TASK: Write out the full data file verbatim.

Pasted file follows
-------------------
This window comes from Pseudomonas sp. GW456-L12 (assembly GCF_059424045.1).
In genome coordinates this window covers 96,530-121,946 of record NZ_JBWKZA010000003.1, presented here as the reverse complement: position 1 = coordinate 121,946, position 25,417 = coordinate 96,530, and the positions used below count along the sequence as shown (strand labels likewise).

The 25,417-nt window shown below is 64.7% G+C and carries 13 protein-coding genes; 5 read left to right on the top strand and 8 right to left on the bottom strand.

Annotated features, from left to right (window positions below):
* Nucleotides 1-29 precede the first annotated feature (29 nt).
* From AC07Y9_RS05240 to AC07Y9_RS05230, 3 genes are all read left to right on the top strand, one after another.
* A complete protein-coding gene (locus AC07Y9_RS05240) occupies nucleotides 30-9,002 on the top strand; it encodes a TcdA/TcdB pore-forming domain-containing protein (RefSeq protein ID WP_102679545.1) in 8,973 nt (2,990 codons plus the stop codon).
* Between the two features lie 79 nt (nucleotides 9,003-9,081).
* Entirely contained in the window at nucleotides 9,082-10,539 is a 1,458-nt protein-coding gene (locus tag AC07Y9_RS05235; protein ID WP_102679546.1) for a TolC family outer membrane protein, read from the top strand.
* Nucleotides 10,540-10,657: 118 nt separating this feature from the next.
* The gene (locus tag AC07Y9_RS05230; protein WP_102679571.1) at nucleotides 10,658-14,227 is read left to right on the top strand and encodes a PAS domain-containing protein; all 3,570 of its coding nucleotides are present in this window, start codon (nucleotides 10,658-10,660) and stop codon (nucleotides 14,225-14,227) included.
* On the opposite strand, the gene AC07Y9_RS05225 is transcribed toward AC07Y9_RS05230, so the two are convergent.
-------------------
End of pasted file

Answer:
This window comes from Pseudomonas sp. GW456-L12 (assembly GCF_059424045.1).
In genome coordinates this window covers 96,530-121,946 of record NZ_JBWKZA010000003.1, presented here as the reverse complement: position 1 = coordinate 121,946, position 25,417 = coordinate 96,530, and the positions used below count along the sequence as shown (strand labels likewise).

The 25,417-nt window shown below is 64.7% G+C and carries 13 protein-coding genes; 5 read left to right on the top strand and 8 right to left on the bottom strand.

Annotated features, from left to right (window positions below):
* Nucleotides 1-29 precede the first annotated feature (29 nt).
* From AC07Y9_RS05240 to AC07Y9_RS05230, 3 genes are all read left to right on the top strand, one after another.
* A complete protein-coding gene (locus AC07Y9_RS05240) occupies nucleotides 30-9,002 on the top strand; it encodes a TcdA/TcdB pore-forming domain-containing protein (RefSeq protein ID WP_102679545.1) in 8,973 nt (2,990 codons plus the stop codon).
* Between the two features lie 79 nt (nucleotides 9,003-9,081).
* Entirely contained in the window at nucleotides 9,082-10,539 is a 1,458-nt protein-coding gene (locus tag AC07Y9_RS05235; protein ID WP_102679546.1) for a TolC family outer membrane protein, read from the top strand.
* Nucleotides 10,540-10,657: 118 nt separating this feature from the next.
* The gene (locus tag AC07Y9_RS05230; protein WP_102679571.1) at nucleotides 10,658-14,227 is read left to right on the top strand and encodes a PAS domain-containing protein; all 3,570 of its coding nucleotides are present in this window, start codon (nucleotides 10,658-10,660) and stop codon (nucleotides 14,225-14,227) included.
* On the opposite strand, the gene AC07Y9_RS05225 is transcribed toward AC07Y9_RS05230, so the two are convergent.